Muddymoles mountain biking in the Surrey Hills and Mole Valley

Orange Four 2016 (or Five)

Posted by Matt | February 3, 2016 | 9 comments so far

2016 Orange Four

2016 Orange Four

It comes as something of a shock to me to realise that come June this year I’ve had my Orange Five for 9 years. It’s time for a bit of succession planning!

I do truly love my Five. It’s been everywhere that I’ve been over the past 9 years and I’ve no plans to sell it. It’s not the same machine as I started out with, being a bit of a Trigger’s broom, but the frame, shock, seatpost and stem are still original fit items.

In that time, things have moved on. Slacker, longer, bigger wheels, wider bars and better components mean today’s Five is a different beast to my bike. It’s probably a bit heavier and it’s certainly stiffer, with better controlled suspension. I’ve thought for a long time about what I would replace my Five with and have always thought that it would be another Orange thanks in no small part to the bomb proof reliability of my current Five. That sort of thing counts for a lot when the bike is used year round.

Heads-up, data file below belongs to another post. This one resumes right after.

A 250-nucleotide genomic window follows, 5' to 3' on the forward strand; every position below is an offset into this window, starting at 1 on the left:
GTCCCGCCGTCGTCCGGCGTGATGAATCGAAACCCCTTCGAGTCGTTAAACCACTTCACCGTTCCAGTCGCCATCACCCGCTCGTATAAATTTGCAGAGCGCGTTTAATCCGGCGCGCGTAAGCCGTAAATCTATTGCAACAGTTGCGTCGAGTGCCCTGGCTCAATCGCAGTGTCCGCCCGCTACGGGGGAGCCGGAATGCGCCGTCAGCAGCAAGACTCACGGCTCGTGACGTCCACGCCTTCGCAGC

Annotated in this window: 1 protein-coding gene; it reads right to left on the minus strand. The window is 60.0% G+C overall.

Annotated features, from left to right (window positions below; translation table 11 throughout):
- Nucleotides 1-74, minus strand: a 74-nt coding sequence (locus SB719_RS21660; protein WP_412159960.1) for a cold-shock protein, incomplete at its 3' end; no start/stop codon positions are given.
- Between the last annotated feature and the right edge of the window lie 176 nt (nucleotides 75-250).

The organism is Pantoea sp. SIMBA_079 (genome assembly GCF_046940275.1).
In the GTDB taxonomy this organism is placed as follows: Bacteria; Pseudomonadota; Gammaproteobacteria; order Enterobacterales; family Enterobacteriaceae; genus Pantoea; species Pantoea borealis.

I’ve often thought the new Five would be the obvious option; then again a Segment looks to offer the same kind of experience with bigger wheels but shorter travel. However, there’s a new option on the table – the new 2016 Orange Four, recently announced at the Core Bike Show. So now we have three things to consider.

The Four is essentially a short travel Five; less gnarr perhaps but actually very close to the very well thought of Segment in terms of dimensions. For example the Four offers a 67° head angle, an 1153mm wheelbase and an effective top tube of 610mm, running on 27.5 Boosted wheels. The Segment in comparison has a 67.5° head angle, a wheelbase of 1157mm with an effective top tube of 600mm and larger 29er wheels.

What’s interesting is the Segment can now also accept 27.5 Plus-sized rubber, making it even more versatile, while the Four has a weight advantage and longer travel.

That’s a really hard choice to make!